and that will eventually
startle us back
to the truth of
who we are


 from The Essential Rumi, Translated by Coleman Barks


This place is a dream
only a sleeper considers it real
then death comes like dawn
and you wake up laughing
at what you thought
was your grief

A man goes to sleep in the town
where he has always lived
and he dreams
he’s living in another town
in the dream he doesn’t remember
the town he’s sleeping in his bed in
he believes the reality
of the dream town
the world is that kind of sleep
Humankind is being led
along an evolving course,
through this migration
of intelligences
and though we seem
to be sleeping
there is an inner wakefulness,
that directs the dream
and that will eventually
startle us back
to the truth of
who we are

- See more at: http://www.poetry-chaikhana.com/blog/#sthash.VPzqI2sx.dpufThis place is a dream
only a sleeper considers it real
then death comes like dawn
and you wake up laughing
at what you thought
was your grief

A man goes to sleep in the town
where he has always lived
and he dreams
he’s living in another town
in the dream he doesn’t remember
the town he’s sleeping in his bed in
he believes the reality
of the dream town
the world is that kind of sleep

Humankind is being led
along an evolving course,
through this migration
of intelligences
and though we seem
to be sleeping
there is an inner wakefulness,
that directs the dream
and that will eventually
startle us back
to the truth of
who we are

Wednesday, January 1, 2014

Kahlil Gibran - You often say



You often say,
"I would give, but only to the deserving."

The trees in your orchard say not so, nor the flocks in your pasture.
They give that they may live, for to withhold is to perish.

Surely he who is worthy to receive his days and his nights,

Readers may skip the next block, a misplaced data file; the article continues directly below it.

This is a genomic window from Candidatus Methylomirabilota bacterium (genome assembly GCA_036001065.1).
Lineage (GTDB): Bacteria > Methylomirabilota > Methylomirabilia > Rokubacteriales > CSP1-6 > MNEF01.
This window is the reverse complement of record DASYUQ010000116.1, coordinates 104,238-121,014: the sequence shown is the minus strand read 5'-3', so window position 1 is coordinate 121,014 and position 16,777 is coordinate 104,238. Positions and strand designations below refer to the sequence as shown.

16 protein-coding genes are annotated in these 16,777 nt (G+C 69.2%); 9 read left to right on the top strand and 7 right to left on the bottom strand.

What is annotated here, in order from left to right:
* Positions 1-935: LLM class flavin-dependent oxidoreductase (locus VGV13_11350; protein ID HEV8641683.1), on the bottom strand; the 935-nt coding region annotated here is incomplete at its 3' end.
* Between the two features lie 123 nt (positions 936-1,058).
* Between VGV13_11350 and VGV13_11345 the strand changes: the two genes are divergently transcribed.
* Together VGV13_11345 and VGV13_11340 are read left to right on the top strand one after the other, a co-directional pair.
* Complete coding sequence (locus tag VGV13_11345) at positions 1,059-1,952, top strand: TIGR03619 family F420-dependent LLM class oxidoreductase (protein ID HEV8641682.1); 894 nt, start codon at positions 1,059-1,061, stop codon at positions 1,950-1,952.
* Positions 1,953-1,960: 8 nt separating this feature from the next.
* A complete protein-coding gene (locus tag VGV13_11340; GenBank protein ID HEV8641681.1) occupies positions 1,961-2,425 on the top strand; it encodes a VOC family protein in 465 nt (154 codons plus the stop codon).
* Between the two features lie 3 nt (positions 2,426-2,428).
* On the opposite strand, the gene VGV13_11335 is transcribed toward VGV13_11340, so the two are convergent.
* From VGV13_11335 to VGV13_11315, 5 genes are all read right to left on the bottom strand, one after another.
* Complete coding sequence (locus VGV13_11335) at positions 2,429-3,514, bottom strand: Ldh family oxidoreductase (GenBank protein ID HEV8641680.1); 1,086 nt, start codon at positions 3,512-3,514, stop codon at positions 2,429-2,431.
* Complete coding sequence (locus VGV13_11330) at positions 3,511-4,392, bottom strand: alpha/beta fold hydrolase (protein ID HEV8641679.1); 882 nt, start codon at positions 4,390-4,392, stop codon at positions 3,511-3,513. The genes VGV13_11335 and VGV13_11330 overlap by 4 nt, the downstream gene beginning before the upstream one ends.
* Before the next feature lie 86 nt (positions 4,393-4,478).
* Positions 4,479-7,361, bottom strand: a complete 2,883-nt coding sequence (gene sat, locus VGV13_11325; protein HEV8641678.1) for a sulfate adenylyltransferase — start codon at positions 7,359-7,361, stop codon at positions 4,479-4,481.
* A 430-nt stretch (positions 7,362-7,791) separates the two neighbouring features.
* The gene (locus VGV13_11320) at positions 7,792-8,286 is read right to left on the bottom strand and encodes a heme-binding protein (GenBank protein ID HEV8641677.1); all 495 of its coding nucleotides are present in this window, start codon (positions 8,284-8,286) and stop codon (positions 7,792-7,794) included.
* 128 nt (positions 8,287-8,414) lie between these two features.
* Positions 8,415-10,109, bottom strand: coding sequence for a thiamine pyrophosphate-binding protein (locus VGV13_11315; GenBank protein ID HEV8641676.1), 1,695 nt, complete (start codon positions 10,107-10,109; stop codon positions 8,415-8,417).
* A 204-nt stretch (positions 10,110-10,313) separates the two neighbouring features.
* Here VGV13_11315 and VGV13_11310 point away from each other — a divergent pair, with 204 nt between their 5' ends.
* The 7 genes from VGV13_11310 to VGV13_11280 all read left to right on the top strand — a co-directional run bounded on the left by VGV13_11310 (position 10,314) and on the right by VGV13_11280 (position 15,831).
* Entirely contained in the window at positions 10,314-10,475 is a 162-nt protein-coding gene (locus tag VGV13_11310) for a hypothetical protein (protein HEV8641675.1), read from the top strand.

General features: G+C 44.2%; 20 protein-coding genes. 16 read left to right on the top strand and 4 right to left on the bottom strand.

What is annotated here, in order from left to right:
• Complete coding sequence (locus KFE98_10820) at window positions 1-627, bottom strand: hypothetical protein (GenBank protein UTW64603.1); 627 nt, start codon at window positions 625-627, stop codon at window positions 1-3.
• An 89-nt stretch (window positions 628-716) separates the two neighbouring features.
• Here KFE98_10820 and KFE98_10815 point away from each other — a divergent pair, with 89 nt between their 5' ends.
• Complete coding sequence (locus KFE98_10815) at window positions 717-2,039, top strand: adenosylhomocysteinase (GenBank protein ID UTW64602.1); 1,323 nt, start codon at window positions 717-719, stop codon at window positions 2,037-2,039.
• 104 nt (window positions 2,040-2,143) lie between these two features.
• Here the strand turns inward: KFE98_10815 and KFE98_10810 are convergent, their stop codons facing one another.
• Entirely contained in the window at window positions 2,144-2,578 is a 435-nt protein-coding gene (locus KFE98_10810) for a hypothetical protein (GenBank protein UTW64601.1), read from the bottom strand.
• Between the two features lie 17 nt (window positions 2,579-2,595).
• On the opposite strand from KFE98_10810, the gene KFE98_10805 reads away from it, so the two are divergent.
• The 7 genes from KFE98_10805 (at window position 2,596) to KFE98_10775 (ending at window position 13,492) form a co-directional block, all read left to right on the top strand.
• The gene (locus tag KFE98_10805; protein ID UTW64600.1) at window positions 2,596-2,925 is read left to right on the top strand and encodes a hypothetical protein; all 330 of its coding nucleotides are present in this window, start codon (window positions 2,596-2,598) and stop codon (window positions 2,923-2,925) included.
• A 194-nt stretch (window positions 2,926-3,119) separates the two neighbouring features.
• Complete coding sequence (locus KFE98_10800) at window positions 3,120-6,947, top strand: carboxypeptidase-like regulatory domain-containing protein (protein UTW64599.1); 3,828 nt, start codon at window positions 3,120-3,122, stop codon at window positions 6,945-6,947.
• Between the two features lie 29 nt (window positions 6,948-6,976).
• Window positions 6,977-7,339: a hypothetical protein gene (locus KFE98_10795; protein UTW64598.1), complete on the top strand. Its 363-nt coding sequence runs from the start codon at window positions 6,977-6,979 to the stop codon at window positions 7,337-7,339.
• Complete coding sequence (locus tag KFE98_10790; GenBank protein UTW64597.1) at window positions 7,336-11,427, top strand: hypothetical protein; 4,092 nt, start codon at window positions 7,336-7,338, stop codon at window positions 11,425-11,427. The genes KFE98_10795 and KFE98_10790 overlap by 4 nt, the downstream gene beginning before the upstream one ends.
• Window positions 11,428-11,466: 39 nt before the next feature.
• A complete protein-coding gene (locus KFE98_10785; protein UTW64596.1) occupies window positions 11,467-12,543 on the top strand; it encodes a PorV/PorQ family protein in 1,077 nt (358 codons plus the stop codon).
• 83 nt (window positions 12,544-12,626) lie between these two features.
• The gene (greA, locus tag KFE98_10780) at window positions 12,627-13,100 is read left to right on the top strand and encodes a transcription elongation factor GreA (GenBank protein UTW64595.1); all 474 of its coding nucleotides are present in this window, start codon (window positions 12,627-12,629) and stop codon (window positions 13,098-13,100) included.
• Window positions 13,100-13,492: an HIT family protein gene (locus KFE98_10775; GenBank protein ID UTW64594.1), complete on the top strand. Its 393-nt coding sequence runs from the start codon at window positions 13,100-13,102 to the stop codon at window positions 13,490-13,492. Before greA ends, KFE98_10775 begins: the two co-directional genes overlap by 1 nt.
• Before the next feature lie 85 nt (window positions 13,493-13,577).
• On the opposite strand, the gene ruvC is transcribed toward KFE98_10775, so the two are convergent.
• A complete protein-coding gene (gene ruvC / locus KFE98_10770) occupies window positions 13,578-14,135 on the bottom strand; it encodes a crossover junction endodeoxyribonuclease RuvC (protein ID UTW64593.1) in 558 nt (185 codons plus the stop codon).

is worthy of all else from you.

And he who has deserved to drink from the ocean of life
deserves to fill his cup from your little stream.

And what desert greater shall there be,
than that which lies in the courage and the confidence,
nay the charity, of receiving?

And who are you that men should rend their bosom
and unveil their pride,
that you may see their wealth naked and their pride unabashed?

See first that you yourself deserve to be a giver,
and and instrument of giving.

For in truth it is life that gives unto life
while you, who deem yourself a giver, are but a witness.


~ Kahlil Gibran
From The Prophet, by Kahlil Gibran


Tuesday, December 31, 2013


Not One, Not Two


 Not One, Not Two

    How does one seek union with God?
    The harder you seek, the more distance you create between Him and you.
    So what does one do about the distance?
    Understand or recognize that it isn't there.
    Does that mean that God and I are one?
    Not one. Not two.
    How is that possible?
    The sun and its light, the ocean and the wave, the singer and his song. --
    Not one. Not two.

    Anthony de Mello

THE MYSTICS describe reality as an indivisible Unity containing two, apparently distinct, aspects: an eternally unchanging and constant aspect, and an aspect that appears changing and inconstant.

To those who have never experienced that Unity, such declarations about It must appear illogical and self-contradictory. But, say the mystics, however paradoxical it may seem to the rational intellect, that is simply and truly the nature of the one reality.

In order to explain that reality which is both the eternal God and the world of forms, a reality which appears to possess two such incompatible aspects while remaining one reality, it became apparent very early on, historically, that it was necessary to introduce two terms, each to designate one aspect of this dual-faceted Being, yet which would in no way represent two separate and distinct entities, but one -- a One with two faces.

As the mystics tell us, the universe is a manifestation of an insubstantial, creative Energy. This Energy has no independent existence of its own, but is simply a "projection" of pure Consciousness and is similar to the thought-energy projected in the form of a dream-image by an individual mind.

Different cultures and traditions have distinguished between pure Consciousness and the creative Energy with terms such as, Shiva and Shakti in the East and Godhead and Christ (the Logos, the Word, or the Light) in the West. The first is the unmanifest Source and the second, the manifesting Energy that manifests the world.

So it can be said, the transcendent Absolute (Numenon) with its Energy manifests as our inner and outer world (phenomenon) -- these are simply polar aspects of the same one and only Being.